Week of October 31, 2004
Peter Mellin - organ, piano
Finn Olafsson - guitar, vocals
Torsten Olafsson - bass, vocals
Glenn Fischer - drums, percussion
De Homine Urbano, 1970 Philips PY 841 906
Green Man, 1971 Philips 6318 005
(De Homine Urbano/Green Man 2on1 CD: Philips/Universal Music 159 632-2, 2000)
Pictures Of Cyclus 7, 1976 CBS 81216
(CD: Green Tree/CMP GTR 621, 2004)
Blå Som Altid, 1977 KMF ROLP 6570
The title track of Ache's first album, "De Homine Urbano", was
a 20-minute long instrumental ballet suite (the ballet itself was performed in
Copenhagen and Moscow). The other side of the album had another track of equal
length with some vocal parts. The ambitious music (all written by Mellin and
Finn Olafsson) wasn't entirely successful as it relied too heavily on ideas
similar to The Nice (the classically influenced keyboards),
(their melodramatic, long dynamic pieces), Pink Floyd (their atonal
Van Der Graaf
Generator and the pastoral songs of
Procol Harum. Even
so, the album is excellent and recommended for those who enjoy the instrumental
excesses so typical of the period.
“Green Man” (1971) was an improvement, displaying more personality and more discipline. Ache described their own performance as "a dramatic art form based upon the coordination of heavy rock music, psychedelic light, dancing and acting - the Ache Rock Theatre". A theatre performance to correspond with the music was indeed planned but cancelled due to lack of money. For the same reason, Ache disbanded in 1971.
Four years later, Finn Olafsson and Peter Mellin decided to have another go with Stig Kreutzfeldt, Steen Toft Andersen (these two operated earlier as the duo Stig & Steen) and Gert Smedegård (ex-Kashmir).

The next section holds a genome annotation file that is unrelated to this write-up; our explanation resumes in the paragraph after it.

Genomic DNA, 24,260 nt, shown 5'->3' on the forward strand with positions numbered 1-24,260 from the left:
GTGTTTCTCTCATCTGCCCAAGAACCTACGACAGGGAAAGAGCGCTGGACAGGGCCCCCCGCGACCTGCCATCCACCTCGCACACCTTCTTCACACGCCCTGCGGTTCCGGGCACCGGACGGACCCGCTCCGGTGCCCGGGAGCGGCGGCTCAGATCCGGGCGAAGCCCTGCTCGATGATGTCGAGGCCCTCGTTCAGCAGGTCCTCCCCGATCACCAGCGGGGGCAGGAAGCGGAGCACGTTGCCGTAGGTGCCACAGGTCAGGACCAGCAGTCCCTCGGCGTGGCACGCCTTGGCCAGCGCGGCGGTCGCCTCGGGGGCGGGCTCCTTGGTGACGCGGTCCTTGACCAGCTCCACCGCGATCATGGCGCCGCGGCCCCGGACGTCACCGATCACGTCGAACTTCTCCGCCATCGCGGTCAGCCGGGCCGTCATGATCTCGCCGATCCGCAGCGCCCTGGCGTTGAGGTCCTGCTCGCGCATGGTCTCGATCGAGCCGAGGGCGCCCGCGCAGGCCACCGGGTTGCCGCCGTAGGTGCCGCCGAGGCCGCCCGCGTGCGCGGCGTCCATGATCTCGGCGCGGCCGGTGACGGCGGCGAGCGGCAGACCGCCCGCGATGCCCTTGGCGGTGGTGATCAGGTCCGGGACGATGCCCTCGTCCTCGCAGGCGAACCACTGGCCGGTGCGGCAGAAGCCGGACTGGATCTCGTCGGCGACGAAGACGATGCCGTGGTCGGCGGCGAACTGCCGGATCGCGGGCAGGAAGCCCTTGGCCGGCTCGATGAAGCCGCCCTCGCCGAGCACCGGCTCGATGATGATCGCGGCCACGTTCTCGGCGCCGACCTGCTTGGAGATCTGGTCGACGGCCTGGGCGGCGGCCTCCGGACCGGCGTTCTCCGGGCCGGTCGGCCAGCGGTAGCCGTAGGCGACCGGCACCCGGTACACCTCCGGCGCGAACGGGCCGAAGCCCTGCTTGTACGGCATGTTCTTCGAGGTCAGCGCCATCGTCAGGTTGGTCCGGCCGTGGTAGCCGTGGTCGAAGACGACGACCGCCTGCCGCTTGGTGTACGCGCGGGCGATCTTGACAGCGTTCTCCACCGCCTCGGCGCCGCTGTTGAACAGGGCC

In true Ache tradition, a rock opera (with Bo Lillesøe writing the libretto) named, “Pictures From Cyclus 7”, was soon recorded and released. This is another interesting effort, although their final album, “Blå Som Altid”, wasn't up to the previous standards.
Taken from Scented Gardens of the Mind - A guide to the Golden Era of Progressive Rock (1968-1980) in more than 20 European Countries, by Dag Erik Asbjørnsen, Borderline Productions, ISBN 1-899855-12-2
“Pictures From Cyclus 7” is a nice surprise, and a drastic departure from the first two LPs (which were done in the typical for the era hard-psych style, with guitars fuzzed out and turned to 11, concocting bone-crunching, skull-crushing riffs to the slow-burning drone of the just as distorted Hammond organ). In contrast, it is a gentle, melodic and fragile symphonic rock effort resembling a lot of the German prog bands which were creating in the same genre around that time period (the mid-70s): Novalis, Hoelderlin, Satin Whale, Pell Mell, et.al. A must for all symph-prog fans!
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